Phonebloks is the modular phone you custom build with blocks

By on September 11, 2013, 1:30 PM

Smartphones are amazing devices on so many levels but their effective lifecycle leaves much to be desired. What I mean is, they are great when first launched but after six months or a year when newer models are available, many are ready to trade up to the latest and greatest. For what, a slightly faster processor or more memory?

What about all of the other components in your dated smartphone that are still perfectly fine and current? Unfortunately you’ll be buying back most of those parts in the new phone while the outgoing handset gets traded in or perhaps even tossed in the recycling bin. But does it really have to play out like that?

Designer Dave Hakkens from the Netherlands doesn’t believe so which is why he has come up with a phone concept called Phonebloks. Described as a phone worth keeping, his device uses a series of modular components that plug into a base, or a motherboard of sorts. Every component of the phone is a block that can be added, moved or removed completely.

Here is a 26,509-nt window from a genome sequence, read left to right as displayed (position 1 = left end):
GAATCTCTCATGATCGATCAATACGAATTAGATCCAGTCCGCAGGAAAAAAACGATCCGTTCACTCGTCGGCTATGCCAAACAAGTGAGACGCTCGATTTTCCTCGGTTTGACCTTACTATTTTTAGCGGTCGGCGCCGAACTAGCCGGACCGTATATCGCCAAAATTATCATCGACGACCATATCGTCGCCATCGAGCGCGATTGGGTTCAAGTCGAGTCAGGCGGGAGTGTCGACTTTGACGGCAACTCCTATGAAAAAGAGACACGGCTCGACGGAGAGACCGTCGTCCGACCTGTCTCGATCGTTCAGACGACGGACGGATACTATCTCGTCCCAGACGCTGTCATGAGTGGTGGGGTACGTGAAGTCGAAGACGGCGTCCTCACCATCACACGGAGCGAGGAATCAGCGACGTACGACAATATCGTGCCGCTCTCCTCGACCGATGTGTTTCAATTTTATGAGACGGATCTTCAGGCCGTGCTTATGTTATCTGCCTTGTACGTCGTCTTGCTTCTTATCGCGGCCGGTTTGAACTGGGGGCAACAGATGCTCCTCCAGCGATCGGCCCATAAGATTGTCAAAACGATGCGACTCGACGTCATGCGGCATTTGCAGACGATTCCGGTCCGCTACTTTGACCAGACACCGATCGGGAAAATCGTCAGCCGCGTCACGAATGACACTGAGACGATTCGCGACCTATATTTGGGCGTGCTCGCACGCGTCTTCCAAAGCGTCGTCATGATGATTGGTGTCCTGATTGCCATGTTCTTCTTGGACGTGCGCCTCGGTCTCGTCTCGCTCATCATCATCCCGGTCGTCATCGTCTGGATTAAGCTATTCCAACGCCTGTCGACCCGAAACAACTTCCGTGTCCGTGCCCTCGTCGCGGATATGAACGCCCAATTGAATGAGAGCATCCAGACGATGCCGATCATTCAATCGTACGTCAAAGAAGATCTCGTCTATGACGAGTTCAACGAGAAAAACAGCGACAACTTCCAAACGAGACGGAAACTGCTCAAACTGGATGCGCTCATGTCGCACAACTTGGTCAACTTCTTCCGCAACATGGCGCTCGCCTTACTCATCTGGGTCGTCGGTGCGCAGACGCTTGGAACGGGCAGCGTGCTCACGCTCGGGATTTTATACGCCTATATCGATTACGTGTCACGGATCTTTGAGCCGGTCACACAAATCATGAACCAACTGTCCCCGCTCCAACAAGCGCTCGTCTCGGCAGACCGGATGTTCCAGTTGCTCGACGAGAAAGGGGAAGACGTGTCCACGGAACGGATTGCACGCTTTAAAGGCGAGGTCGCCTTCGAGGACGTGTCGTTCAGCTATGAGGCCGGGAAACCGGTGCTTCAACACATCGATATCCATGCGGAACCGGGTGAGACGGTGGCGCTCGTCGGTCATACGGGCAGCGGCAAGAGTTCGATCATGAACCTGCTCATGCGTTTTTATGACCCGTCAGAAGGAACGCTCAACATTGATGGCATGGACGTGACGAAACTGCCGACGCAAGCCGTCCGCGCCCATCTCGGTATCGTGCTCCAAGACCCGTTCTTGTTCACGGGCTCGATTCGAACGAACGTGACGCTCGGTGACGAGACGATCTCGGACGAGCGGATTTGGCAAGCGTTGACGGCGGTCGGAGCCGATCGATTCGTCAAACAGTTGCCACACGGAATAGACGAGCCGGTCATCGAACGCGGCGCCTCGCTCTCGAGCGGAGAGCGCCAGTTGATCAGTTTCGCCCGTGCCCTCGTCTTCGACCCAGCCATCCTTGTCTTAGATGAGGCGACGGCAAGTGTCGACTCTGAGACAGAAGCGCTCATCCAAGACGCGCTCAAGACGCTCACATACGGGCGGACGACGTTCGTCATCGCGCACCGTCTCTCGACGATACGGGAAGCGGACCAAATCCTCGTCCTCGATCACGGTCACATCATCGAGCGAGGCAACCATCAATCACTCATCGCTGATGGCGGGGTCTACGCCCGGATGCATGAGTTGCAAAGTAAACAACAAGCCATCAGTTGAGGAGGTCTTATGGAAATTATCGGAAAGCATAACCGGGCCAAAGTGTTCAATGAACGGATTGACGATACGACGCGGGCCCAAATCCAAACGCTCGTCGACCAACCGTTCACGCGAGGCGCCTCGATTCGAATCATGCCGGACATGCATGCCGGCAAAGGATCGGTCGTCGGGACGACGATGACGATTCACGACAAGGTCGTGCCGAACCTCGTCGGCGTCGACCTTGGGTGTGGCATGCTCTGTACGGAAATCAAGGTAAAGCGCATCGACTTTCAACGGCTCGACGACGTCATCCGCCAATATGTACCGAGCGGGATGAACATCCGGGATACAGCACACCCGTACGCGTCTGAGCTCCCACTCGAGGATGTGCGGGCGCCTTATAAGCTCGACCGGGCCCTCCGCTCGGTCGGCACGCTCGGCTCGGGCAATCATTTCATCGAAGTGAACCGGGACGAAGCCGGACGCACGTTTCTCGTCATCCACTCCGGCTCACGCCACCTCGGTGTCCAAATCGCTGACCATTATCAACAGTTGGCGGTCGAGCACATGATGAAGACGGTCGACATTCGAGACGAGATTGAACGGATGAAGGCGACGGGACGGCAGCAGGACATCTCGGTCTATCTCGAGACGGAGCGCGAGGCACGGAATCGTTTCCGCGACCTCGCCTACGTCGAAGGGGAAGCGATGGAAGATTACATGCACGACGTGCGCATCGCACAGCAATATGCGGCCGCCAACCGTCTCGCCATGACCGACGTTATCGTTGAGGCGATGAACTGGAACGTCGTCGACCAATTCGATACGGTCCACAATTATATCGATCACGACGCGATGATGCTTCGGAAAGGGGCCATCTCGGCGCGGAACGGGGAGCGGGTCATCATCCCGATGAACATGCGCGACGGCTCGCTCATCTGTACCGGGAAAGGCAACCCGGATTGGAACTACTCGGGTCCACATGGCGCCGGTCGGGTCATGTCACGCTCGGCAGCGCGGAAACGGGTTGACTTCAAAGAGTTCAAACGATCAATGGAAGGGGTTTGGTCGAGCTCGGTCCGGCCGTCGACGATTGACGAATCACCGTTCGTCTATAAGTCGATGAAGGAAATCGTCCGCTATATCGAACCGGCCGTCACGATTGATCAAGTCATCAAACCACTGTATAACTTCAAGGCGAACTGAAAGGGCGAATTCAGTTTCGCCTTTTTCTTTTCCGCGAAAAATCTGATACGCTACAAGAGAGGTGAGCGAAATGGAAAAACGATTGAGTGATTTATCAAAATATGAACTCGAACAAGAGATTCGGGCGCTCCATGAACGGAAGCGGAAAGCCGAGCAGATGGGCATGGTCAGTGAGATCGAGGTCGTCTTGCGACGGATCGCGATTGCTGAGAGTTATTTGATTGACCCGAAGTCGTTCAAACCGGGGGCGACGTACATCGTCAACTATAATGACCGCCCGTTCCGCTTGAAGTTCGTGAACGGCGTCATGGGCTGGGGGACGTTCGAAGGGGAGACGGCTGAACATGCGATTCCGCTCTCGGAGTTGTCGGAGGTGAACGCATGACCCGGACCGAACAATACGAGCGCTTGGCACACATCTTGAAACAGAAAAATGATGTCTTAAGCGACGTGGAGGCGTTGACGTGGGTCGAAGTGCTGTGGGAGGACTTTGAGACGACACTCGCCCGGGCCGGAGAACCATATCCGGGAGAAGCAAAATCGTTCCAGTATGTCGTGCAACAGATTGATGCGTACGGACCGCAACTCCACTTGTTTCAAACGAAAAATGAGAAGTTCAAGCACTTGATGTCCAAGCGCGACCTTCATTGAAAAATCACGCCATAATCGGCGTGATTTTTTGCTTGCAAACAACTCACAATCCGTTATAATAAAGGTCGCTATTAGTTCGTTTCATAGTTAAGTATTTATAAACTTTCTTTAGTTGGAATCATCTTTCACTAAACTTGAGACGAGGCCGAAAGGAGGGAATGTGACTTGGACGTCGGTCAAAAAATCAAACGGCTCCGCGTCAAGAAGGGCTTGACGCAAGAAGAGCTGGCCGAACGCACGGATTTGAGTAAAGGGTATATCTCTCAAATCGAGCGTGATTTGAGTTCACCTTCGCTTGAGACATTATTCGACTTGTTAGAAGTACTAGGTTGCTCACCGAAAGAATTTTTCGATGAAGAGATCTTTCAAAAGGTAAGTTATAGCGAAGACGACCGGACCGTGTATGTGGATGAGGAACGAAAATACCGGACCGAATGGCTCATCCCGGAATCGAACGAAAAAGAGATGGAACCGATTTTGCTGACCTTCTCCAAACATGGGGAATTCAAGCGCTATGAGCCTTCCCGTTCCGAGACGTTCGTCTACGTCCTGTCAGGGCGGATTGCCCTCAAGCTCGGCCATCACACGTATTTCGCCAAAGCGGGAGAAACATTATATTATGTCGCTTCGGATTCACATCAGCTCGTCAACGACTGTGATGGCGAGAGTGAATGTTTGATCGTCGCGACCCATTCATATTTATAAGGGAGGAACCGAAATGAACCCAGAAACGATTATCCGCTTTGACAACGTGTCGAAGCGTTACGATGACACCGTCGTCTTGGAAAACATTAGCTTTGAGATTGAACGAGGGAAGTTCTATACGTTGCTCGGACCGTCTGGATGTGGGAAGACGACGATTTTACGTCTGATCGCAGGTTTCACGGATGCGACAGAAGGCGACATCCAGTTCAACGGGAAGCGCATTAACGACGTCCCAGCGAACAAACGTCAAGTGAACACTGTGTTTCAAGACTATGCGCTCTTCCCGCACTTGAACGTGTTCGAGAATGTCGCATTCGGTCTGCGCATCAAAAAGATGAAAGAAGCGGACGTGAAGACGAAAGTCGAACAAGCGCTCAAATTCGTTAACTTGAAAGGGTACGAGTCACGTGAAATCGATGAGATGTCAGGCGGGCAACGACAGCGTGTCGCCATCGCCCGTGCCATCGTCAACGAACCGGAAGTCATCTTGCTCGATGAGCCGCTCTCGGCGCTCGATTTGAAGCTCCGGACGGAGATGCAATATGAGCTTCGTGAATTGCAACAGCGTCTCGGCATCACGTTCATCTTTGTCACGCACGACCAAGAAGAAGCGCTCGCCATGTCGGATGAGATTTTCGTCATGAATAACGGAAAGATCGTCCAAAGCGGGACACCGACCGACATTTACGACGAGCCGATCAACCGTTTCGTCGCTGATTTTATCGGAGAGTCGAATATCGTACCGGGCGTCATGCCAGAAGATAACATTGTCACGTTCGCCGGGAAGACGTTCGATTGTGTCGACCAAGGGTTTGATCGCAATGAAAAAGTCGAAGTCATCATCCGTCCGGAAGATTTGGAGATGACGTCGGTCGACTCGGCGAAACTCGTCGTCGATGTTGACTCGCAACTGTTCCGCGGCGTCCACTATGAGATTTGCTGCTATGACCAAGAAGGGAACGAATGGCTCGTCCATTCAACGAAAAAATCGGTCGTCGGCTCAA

Don’t need Bluetooth or perhaps you store everything in the cloud? Remove the storage block and add a larger battery block instead. Love to take photos with your phone? Add a larger camera block for improved image quality. Or if you just want to keep it simple, do away with the camera, Bluetooth, etc. and opt for a larger processor and battery block.

The phone is built on an open platform but to get the project off the ground, Hakkens needs to get the right people and the right companies involved. That’s why he is using Thunderclap, a crowd-sourced platform that relies on users’ social media reach instead of donated dollars to help spread the word about a given project. If the project’s goal is reached, Thunderclap will blast out a timed message from all supports at once in an effort to create a wave of attention.